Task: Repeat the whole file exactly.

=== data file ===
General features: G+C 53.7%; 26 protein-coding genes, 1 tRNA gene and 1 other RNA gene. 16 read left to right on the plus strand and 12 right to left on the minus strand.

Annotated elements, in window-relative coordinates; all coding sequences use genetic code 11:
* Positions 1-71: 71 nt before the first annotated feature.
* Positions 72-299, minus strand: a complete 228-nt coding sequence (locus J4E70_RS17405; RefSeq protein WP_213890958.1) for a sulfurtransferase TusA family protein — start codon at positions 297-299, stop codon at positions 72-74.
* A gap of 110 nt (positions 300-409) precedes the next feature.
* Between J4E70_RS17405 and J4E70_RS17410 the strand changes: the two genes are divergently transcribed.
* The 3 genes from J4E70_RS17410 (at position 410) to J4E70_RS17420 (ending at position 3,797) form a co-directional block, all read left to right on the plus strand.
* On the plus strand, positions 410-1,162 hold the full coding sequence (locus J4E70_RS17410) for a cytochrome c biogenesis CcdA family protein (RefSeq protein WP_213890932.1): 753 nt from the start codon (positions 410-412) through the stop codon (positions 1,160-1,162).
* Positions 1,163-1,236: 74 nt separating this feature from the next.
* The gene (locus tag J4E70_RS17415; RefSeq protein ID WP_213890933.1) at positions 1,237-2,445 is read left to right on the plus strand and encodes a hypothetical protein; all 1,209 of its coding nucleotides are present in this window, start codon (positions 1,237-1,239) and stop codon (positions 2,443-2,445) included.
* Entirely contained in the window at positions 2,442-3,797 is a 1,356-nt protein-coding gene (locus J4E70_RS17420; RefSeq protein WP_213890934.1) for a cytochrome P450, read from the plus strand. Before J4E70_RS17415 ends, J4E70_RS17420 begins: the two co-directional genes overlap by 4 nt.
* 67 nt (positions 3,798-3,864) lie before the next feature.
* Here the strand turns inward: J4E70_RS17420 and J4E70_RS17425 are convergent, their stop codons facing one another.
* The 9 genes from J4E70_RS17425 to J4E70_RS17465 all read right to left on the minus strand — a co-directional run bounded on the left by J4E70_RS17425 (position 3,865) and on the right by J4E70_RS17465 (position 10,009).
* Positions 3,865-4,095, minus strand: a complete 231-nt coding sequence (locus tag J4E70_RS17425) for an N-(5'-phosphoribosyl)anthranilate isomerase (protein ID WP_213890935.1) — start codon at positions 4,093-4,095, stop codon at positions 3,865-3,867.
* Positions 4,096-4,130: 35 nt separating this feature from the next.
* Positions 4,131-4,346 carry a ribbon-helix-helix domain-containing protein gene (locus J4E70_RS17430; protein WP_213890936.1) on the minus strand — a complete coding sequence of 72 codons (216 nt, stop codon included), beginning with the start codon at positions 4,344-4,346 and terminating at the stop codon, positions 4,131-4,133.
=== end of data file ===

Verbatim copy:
General features: G+C 53.7%; 26 protein-coding genes, 1 tRNA gene and 1 other RNA gene. 16 read left to right on the plus strand and 12 right to left on the minus strand.

Annotated elements, in window-relative coordinates; all coding sequences use genetic code 11:
* Positions 1-71: 71 nt before the first annotated feature.
* Positions 72-299, minus strand: a complete 228-nt coding sequence (locus J4E70_RS17405; RefSeq protein WP_213890958.1) for a sulfurtransferase TusA family protein — start codon at positions 297-299, stop codon at positions 72-74.
* A gap of 110 nt (positions 300-409) precedes the next feature.
* Between J4E70_RS17405 and J4E70_RS17410 the strand changes: the two genes are divergently transcribed.
* The 3 genes from J4E70_RS17410 (at position 410) to J4E70_RS17420 (ending at position 3,797) form a co-directional block, all read left to right on the plus strand.
* On the plus strand, positions 410-1,162 hold the full coding sequence (locus J4E70_RS17410) for a cytochrome c biogenesis CcdA family protein (RefSeq protein WP_213890932.1): 753 nt from the start codon (positions 410-412) through the stop codon (positions 1,160-1,162).
* Positions 1,163-1,236: 74 nt separating this feature from the next.
* The gene (locus tag J4E70_RS17415; RefSeq protein ID WP_213890933.1) at positions 1,237-2,445 is read left to right on the plus strand and encodes a hypothetical protein; all 1,209 of its coding nucleotides are present in this window, start codon (positions 1,237-1,239) and stop codon (positions 2,443-2,445) included.
* Entirely contained in the window at positions 2,442-3,797 is a 1,356-nt protein-coding gene (locus J4E70_RS17420; RefSeq protein WP_213890934.1) for a cytochrome P450, read from the plus strand. Before J4E70_RS17415 ends, J4E70_RS17420 begins: the two co-directional genes overlap by 4 nt.
* 67 nt (positions 3,798-3,864) lie before the next feature.
* Here the strand turns inward: J4E70_RS17420 and J4E70_RS17425 are convergent, their stop codons facing one another.
* The 9 genes from J4E70_RS17425 to J4E70_RS17465 all read right to left on the minus strand — a co-directional run bounded on the left by J4E70_RS17425 (position 3,865) and on the right by J4E70_RS17465 (position 10,009).
* Positions 3,865-4,095, minus strand: a complete 231-nt coding sequence (locus tag J4E70_RS17425) for an N-(5'-phosphoribosyl)anthranilate isomerase (protein ID WP_213890935.1) — start codon at positions 4,093-4,095, stop codon at positions 3,865-3,867.
* Positions 4,096-4,130: 35 nt separating this feature from the next.
* Positions 4,131-4,346 carry a ribbon-helix-helix domain-containing protein gene (locus J4E70_RS17430; protein WP_213890936.1) on the minus strand — a complete coding sequence of 72 codons (216 nt, stop codon included), beginning with the start codon at positions 4,344-4,346 and terminating at the stop codon, positions 4,131-4,133.